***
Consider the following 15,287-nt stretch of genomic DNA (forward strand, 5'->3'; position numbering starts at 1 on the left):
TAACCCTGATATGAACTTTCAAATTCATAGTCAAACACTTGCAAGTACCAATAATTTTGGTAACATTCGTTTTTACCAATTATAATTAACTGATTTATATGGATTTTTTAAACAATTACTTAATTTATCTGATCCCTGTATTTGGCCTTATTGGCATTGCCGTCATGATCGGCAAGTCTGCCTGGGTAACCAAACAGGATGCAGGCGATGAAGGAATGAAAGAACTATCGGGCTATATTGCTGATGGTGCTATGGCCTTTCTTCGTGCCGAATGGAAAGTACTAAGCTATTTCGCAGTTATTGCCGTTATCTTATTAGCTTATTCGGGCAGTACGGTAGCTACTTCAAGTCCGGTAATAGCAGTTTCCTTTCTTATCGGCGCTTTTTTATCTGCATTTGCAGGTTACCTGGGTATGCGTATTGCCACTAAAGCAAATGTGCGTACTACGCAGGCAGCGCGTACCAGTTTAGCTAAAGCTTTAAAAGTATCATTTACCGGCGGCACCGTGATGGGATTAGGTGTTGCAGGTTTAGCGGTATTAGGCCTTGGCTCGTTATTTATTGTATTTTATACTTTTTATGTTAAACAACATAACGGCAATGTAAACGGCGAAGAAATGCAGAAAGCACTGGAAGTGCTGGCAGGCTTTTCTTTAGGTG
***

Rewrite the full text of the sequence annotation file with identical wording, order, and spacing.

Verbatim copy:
Consider the following 15,287-nt stretch of genomic DNA (forward strand, 5'->3'; position numbering starts at 1 on the left):
TAACCCTGATATGAACTTTCAAATTCATAGTCAAACACTTGCAAGTACCAATAATTTTGGTAACATTCGTTTTTACCAATTATAATTAACTGATTTATATGGATTTTTTAAACAATTACTTAATTTATCTGATCCCTGTATTTGGCCTTATTGGCATTGCCGTCATGATCGGCAAGTCTGCCTGGGTAACCAAACAGGATGCAGGCGATGAAGGAATGAAAGAACTATCGGGCTATATTGCTGATGGTGCTATGGCCTTTCTTCGTGCCGAATGGAAAGTACTAAGCTATTTCGCAGTTATTGCCGTTATCTTATTAGCTTATTCGGGCAGTACGGTAGCTACTTCAAGTCCGGTAATAGCAGTTTCCTTTCTTATCGGCGCTTTTTTATCTGCATTTGCAGGTTACCTGGGTATGCGTATTGCCACTAAAGCAAATGTGCGTACTACGCAGGCAGCGCGTACCAGTTTAGCTAAAGCTTTAAAAGTATCATTTACCGGCGGCACCGTGATGGGATTAGGTGTTGCAGGTTTAGCGGTATTAGGCCTTGGCTCGTTATTTATTGTATTTTATACTTTTTATGTTAAACAACATAACGGCAATGTAAACGGCGAAGAAATGCAGAAAGCACTGGAAGTGCTGGCAGGCTTTTCTTTAGGTG